umors are swirling in the tech world that Microsoft is considering bidding on Yahoo — perhaps with an as-yet-unidentified purchasing partner. The two tech giants have history. In 2008, Microsoft tried to acquire Yahoo for $47.5 billion, but had its bid rejected. The following year, the two inked a 10-year internet search partnership. Now, with Yahoo on the auction block for far less than what Microsoft once offered — Yahoo's current market value is $18 billion — should Microsoft make another move? Or would it be wise to avoid the troubled portal, whose temperamental board brutally fired CEO Carol Bartz just last month?
Microsoft should snap up this bargain: Microsoft "would be foolish" to not at least consider buying Yahoo, says David Callaway at MarketWatch. For all its troubles, Yahoo "is still a stunning group of Internet assets, with a massive reach of almost 700 million unique users." Plus, Microsoft needs to make some kind of bold move. It "can't just chug along forever, clutching its cash reserves while Apple, Facebook and Google steal all the limelight."
"Why Microsoft should bid for Yahoo"
And Microsoft can't afford to let someone else buy Yahoo: "Microhoo 2" would make sense, says Larry Dignan at ZD Net. The two companies "are already partners and know each other well from the  search deal," which made Microsoft's Bing the search engine for all Yahoo sites. And Microsoft still really needs the traffic Yahoo provides; if another company were to acquire Yahoo, it could ruin the search partnership, and that's something Microsoft can't afford to lose.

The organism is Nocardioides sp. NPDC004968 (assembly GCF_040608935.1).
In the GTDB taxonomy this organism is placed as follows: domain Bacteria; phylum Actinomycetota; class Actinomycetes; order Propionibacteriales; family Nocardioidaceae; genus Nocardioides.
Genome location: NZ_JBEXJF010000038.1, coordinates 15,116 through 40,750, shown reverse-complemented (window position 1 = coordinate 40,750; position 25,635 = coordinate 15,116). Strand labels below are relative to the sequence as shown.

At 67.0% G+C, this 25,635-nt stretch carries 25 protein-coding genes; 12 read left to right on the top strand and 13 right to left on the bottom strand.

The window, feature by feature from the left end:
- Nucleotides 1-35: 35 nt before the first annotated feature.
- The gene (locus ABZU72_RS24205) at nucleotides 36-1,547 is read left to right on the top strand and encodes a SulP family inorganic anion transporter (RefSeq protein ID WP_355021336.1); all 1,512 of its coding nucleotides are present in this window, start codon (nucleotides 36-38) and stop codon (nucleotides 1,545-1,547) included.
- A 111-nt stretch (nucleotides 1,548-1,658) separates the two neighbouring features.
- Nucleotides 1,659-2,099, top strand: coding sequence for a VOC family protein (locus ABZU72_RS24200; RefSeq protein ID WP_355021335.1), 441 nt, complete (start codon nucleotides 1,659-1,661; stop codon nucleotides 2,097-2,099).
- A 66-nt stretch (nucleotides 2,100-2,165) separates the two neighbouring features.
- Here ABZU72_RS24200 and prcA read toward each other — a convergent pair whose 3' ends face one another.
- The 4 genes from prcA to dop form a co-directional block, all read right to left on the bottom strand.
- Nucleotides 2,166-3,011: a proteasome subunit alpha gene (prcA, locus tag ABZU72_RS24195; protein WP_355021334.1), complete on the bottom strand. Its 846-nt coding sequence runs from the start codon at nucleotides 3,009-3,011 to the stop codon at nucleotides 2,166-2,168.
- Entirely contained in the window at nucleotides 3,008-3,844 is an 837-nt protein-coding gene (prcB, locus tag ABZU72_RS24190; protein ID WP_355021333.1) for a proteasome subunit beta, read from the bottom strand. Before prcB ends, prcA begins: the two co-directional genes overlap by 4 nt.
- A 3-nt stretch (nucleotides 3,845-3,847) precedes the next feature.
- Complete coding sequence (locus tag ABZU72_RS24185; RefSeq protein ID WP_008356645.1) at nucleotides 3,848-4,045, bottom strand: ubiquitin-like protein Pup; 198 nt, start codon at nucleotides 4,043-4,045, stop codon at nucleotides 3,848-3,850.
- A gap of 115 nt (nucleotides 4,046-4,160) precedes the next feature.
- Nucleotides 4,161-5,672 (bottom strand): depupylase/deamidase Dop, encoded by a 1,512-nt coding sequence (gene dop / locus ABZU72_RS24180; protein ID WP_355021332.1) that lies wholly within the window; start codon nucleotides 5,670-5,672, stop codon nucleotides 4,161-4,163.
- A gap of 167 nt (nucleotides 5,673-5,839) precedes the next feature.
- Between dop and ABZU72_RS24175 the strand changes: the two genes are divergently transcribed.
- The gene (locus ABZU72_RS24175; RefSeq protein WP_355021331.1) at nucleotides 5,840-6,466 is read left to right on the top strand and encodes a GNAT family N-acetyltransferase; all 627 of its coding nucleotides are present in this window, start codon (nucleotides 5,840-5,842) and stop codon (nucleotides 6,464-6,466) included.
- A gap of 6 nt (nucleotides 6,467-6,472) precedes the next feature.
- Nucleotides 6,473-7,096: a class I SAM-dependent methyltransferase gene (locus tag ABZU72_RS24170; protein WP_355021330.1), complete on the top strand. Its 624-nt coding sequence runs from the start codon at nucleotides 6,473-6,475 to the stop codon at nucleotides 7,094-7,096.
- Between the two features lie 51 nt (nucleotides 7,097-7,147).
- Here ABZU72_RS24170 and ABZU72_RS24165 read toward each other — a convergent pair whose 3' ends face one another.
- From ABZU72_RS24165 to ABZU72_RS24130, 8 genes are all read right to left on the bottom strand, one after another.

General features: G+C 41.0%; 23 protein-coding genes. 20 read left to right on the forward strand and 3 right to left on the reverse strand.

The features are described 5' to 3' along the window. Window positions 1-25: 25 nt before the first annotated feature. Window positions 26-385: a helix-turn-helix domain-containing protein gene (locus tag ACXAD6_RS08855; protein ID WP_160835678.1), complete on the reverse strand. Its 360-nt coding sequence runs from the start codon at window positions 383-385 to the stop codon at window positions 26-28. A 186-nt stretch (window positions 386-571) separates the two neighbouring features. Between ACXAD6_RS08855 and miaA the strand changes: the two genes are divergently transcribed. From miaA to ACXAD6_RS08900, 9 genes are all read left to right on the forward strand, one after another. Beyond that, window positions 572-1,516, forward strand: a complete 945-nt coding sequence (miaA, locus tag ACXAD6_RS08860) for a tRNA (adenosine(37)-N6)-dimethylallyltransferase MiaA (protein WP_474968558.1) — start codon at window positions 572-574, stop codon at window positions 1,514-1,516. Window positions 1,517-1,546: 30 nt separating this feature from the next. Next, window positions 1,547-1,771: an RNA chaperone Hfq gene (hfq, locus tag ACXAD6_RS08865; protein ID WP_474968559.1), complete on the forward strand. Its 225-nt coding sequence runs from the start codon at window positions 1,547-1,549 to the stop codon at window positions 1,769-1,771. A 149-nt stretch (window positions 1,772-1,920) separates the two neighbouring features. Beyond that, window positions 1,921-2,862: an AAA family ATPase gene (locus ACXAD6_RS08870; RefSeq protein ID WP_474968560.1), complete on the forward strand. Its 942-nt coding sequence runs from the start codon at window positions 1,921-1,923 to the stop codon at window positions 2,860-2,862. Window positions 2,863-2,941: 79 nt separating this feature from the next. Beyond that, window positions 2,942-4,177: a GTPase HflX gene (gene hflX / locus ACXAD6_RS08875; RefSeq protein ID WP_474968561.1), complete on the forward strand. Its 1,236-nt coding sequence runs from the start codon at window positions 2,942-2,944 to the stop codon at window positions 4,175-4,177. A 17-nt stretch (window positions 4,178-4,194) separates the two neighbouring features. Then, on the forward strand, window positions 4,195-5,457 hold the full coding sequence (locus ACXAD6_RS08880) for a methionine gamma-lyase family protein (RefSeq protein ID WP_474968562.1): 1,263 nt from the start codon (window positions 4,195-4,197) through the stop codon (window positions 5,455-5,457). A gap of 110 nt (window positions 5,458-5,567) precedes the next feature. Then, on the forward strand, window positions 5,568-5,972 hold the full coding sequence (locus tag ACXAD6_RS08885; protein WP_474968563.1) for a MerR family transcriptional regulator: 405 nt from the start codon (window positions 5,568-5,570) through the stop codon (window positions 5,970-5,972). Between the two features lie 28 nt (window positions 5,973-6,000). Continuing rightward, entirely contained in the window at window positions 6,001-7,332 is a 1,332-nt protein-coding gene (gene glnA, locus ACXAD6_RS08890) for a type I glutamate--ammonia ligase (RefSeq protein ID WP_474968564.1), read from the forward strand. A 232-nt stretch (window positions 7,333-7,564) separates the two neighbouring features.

"Microhoo 2? Microsoft reportedly eyes Yahoo bid"
Hold on. This is a risky deal: Sure, "if anyone has a reason to bid for Yahoo, it is Microsoft," says Martin Peers in The Wall Street Journal. But "that still doesn't make it a good idea." There's no guarantee that Microsoft could do any better than Yahoo's past leaders in getting the company back on track — "Microsoft has, at best, a mixed track record with online businesses." Steve Ballmer and Co. might be wiser to back a different buyer "with better prospects of fixing Yahoo" than Microsoft itself.
"Microsoft should be kingmaker, not bidder for Yahoo"
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